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Author Topic: Belted Galloway Poaching Winter Options  (Read 330 times)


  • Joined Mar 2020
Belted Galloway Poaching Winter Options
« on: June 23, 2020, 06:20:12 pm »

I've just moved onto a small holding in Cumbria. We've got quite a bit of land, but it's clay, and in wet weather suffers a lot from poaching (we have quite a bit of rain in CUmbria). At the minute we lease the land to a local farmer who's cows just trash the field in when it rains in October until his limousins are put in sheds over winter.

I'm looking to get some Belted Galloways, along with sheep, to start a grazing mob with the aim to improve the land. My expectation is that come the winter the Belties will just trash the land, at least in the first couple of years. I'm looking for ideas to mitigate the damage. The 3 options I can think of are:

  • Just buy them as stores for the first couple of years, selling in the Autumn.
  • Put them in barns for a coupe of years, with my neighbours Limousins.
  • Just let what happens happen and hope the land will eventually recover



  • Joined Jul 2013
Re: Belted Galloway Poaching Winter Options
« Reply #1 on: June 23, 2020, 07:57:56 pm »
Related but slightly off topic sorry... can I ask are you following Savory's holistic land management approach or have you found other good resources... I am super interested in this at the moment!


  • Joined Jul 2014
Re: Belted Galloway Poaching Winter Options
« Reply #2 on: June 23, 2020, 09:08:52 pm »
On wet clay land any cattle are going to poach it in winter.  I would go for option 1.


  • Joined Mar 2020
Re: Belted Galloway Poaching Winter Options
« Reply #3 on: June 24, 2020, 08:11:53 am »

Yes looking at a paddock/holistic grazing plan. But we'll see how it goes.

One other option I had thought of recently; find a field away from home that could be used for hay in summer and cattle storage in winter.


  • Joined Oct 2010
Re: Belted Galloway Poaching Winter Options
« Reply #4 on: June 24, 2020, 10:26:29 am »
Depending on how much land you have, could you fence off part of a field, or use a small field as a sacrifice area? I have Belted Galloways and Highlands and they live outside all year. If you feed hay over winter and move the hay rings about, then the puddled area will regrow grass in spring from the hay seeds that have dropped. When it's really wet and you can't get on to move the rings so it gets all boggy round them, I put some straw down so the cattle have somewhere dry to lie down. This rots down in spring and forms a nice compost. If a fairly large area ends up all rutted then I harrow it to level it out and form some sort of seed bed, and broadcast some grass seed and then roll it and it's usually all good and grassy again by hay time.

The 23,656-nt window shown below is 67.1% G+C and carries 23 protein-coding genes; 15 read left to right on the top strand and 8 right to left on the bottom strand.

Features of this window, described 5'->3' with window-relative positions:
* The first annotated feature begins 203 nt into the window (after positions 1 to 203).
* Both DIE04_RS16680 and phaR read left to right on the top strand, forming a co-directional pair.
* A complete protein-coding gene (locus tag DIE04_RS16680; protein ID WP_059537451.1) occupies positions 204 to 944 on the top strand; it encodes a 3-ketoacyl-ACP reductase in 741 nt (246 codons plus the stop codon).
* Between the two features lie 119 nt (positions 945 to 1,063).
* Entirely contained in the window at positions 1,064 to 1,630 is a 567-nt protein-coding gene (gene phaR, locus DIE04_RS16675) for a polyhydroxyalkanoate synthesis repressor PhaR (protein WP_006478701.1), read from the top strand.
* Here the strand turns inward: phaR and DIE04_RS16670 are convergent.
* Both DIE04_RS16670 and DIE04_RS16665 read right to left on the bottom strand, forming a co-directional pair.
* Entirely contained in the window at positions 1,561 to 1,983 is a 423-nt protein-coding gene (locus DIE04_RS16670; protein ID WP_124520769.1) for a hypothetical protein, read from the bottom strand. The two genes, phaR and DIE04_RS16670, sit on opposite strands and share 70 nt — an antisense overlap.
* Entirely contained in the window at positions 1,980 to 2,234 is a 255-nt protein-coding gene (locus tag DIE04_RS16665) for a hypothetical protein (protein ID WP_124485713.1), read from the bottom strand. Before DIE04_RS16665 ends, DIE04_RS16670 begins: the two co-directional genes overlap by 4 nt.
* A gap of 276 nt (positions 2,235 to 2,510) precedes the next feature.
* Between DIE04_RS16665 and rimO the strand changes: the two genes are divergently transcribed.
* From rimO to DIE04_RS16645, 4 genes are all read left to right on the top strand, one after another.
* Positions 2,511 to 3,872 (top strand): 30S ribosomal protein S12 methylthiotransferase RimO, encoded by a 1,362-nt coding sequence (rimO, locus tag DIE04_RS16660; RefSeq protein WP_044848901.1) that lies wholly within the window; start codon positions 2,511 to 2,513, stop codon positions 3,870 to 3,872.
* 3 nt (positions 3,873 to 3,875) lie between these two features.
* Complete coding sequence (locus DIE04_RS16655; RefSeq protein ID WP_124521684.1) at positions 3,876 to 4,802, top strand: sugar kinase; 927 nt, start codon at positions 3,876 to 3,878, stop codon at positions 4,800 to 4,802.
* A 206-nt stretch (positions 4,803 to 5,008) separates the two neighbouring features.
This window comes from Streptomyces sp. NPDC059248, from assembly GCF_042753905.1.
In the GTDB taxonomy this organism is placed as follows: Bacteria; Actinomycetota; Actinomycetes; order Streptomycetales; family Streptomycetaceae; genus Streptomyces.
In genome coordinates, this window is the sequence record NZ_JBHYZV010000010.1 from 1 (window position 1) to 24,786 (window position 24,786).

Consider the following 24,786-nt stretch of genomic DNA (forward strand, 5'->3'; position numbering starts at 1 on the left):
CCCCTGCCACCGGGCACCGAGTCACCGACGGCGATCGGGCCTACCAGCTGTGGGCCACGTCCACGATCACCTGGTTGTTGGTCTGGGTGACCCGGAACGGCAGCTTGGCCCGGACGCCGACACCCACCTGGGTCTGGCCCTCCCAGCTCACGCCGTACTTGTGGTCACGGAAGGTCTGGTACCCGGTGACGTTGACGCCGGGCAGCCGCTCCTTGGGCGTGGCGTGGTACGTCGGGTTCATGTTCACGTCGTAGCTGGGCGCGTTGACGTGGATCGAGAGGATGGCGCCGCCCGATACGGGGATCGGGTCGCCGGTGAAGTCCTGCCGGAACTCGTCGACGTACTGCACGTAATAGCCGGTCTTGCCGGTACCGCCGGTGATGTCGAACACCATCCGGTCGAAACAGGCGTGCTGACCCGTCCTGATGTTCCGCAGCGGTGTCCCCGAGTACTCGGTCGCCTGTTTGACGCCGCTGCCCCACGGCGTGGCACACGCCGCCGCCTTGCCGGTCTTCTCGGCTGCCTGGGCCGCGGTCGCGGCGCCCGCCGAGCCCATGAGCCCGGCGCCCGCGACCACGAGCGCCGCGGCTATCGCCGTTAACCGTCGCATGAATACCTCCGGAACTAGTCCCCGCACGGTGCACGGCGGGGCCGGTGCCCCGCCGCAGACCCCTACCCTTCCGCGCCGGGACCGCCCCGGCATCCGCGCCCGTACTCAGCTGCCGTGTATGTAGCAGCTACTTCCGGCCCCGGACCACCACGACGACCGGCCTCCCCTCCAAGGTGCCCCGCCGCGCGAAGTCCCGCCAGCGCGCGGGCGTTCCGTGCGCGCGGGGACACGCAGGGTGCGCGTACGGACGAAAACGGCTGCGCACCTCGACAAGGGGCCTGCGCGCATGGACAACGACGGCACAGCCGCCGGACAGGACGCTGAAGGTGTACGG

Buying in in Spring and selling in Autumn means you buy when prices are high and sell when they are low. A better plan might be to keep a few cows that calve in Spring so can take advantage of your spring and summer grass, then sell the calves in Autumn so you only have your stock cows to keep over winter. Also you are keeping a few animals for breeding that you get to know and form a relationship with. These are much easier to handle as they are used to you and you know them and you can get pleasure from your little herd instead of buying in a load of wild youngsters each year.
« Last Edit: June 24, 2020, 10:28:16 am by landroverroy »
Rules are made:
  for the guidance of wise men
  and the obedience of fools.


  • Joined Feb 2016
Re: Belted Galloway Poaching Winter Options
« Reply #5 on: June 24, 2020, 01:59:16 pm »
I've recently found this wonderful thing on ebay, its perfect for housing small number of cattle during the winter, and its portable!
Growing loads of fruits and vegetables! Raising dairy goats, chickens, ducks, geese rabbits and a little boy on 1/2 acre in the middle of the city of Leicester, using permaculture methods.


  • Joined Mar 2020
Re: Belted Galloway Poaching Winter Options
« Reply #6 on: June 24, 2020, 05:52:46 pm »
Thanks everybody. Very helpful.

I have heard of people putting hay on the worst patches knowing they will get trashed. However the following year, after the cows have trampled in all the seeds and fertilised everywhere, that patch will be stronger.

Now my thought is to get experimental and risk the poorer pastures. If it's all being turned up and trashed then put them away in a shed.

Fortune favours the brave!

That Nissen hut does look nice though!

oor wullie

  • Joined Jun 2012
  • Strathnairn
Re: Belted Galloway Poaching Winter Options
« Reply #7 on: June 24, 2020, 11:56:27 pm »
I've found that a field that has had cattle wintering in it, even the bits that look OK, will be 2 or 3 weeks behind in spring and seriously poached ground will be much later before it recovers.

I've also noticed that more poaching leads to more weeds (I have a few very neat circles of rushes where ring feeders were!)

Of course the impact will vary depending on your ground, climate etc.

My growing season might only be 20 weeks so the threat of losing 10-15% of my grazing is a strong driver towards wintering indoors.  If I had more land and/or a better growing season I probably would be more relaxed about it.


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